Lot 89
  • 89

Ekoi/Ejagham Janiform Headcrest, Nigeria

50,000 - 70,000 USD
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  • Wood, waterbuck antelope horns (Kobus ellipsiprumnus), red duicker skin
  • Height: 22 in (56 cm)


Carlo Monzino, Lugano
Private Collection, acquired from the above
Sotheby's, New York, May 19, 2001, lot 160, consigned by the above
American Private Collection, acquired at the above auction


The Center for African Art, New York, African Aesthetics: the Carlo Monzino Collection, May 7 - September 7, 1986


Mario Carrieri, Fotografie. Scultura africana, Milan, 1981, cat. no. 26
Susan M. Vogel, African Aesthetics: the Carlo Monzino Collection, New York, 1986, pp. 104-106, cat. no. 87
Peter Stepan, World Art: Africa, Munich, 2001, p. 82
Peter Stepan, Spirits Speak: a Celebration of African Masks, Munich, 2005, p. 170, cat no. 63
Peter Stepan, Spirits Speak: African Masks, Munich, 2006, p. 29
Ekpo Eyo, Masterpieces of Nigerian Art, Abuja, 2008, p. 214, cat. no. 159
Herbert M. Cole & Dierk Dierking, ed., Invention and Tradition: The Art of Southeastern Nigeria, Munich, 2012, p. 80 & p. 194, pl. 104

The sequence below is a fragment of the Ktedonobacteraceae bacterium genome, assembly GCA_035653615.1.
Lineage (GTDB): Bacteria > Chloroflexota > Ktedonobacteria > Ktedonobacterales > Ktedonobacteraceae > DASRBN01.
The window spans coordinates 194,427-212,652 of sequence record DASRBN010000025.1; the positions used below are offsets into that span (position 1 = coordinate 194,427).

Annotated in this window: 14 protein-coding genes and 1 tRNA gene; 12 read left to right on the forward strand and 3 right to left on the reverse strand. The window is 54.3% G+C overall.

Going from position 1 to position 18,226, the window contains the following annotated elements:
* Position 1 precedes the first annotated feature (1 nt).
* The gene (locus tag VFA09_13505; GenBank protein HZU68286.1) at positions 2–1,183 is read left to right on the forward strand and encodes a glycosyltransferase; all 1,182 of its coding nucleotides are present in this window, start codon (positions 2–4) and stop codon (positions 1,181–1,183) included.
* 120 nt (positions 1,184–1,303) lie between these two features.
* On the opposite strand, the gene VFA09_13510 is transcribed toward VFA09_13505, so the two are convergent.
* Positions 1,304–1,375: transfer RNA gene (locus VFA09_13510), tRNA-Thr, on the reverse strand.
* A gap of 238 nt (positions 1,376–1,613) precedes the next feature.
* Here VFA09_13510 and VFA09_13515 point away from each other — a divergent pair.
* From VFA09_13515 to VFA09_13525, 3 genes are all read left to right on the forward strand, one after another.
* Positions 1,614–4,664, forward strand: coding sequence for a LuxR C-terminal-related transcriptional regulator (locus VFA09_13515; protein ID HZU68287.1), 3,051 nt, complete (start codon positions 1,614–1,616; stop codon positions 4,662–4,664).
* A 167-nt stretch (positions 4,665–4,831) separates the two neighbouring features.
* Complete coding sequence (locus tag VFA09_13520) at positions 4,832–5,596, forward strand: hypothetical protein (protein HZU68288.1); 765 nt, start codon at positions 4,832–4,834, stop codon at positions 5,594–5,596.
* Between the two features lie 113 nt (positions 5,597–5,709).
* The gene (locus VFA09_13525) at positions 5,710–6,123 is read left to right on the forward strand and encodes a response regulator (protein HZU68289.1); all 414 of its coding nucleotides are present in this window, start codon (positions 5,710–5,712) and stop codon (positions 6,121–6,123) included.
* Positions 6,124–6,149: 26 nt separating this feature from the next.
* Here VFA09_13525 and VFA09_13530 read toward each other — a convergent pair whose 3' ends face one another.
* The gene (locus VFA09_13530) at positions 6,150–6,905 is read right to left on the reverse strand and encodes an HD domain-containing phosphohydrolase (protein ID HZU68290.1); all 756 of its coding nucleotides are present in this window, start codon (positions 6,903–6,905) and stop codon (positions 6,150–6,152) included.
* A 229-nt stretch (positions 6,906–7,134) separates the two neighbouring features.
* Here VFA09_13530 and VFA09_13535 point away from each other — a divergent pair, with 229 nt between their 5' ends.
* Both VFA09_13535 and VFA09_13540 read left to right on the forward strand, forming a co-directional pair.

Catalogue Note

Headdresses and masks made by groups in the Cross River region of southeastern Nigeria and western Cameroon belonged to intra-generational associations of men and, sometimes, women, who were hunters, warriors, or who otherwise shared a skill or accomplishment. Naturalistic in form and deeply symbolic, these headdresses were just one part of a full-body costume that dancers wore during important ceremonies such as funerals and initiations. The rest of the costume consisted of a fabric robe that covered the dancer's body and at times, even his face.

This headdress was attached to the top of the wearer's head by its basketry base. Attached to this base is a cylindrical neck that supports two nearly identical female faces, which contain painted symbols from nsibidi, the ideographic language shared by several groups in the Cross River region. Each figure is also adorned with two antelope horns, which stick out from the coiffure, distinguished by its distinct color. The headdress was initially carved from a single block of wood, after which it is covered with the hide of an antelope and decorated with paint. According to Susan Vogel, 'Janus images […] are especially common in the Cross River area. They allude to the ability of masks to see hidden truths in this world and into the world beyond. They also combine male and female, whose complementary qualities, if merged, could attain perfection.' (Vogel, African Aesthetics, 1986, p. 106).

Vogel notes that 'this harmonious headdress is almost identical to one in the Metropolitan Museum of Art, New York, [inv. no. 1979.206.299] that is surely by the same hand [...]' (ibid., pp. 105-106).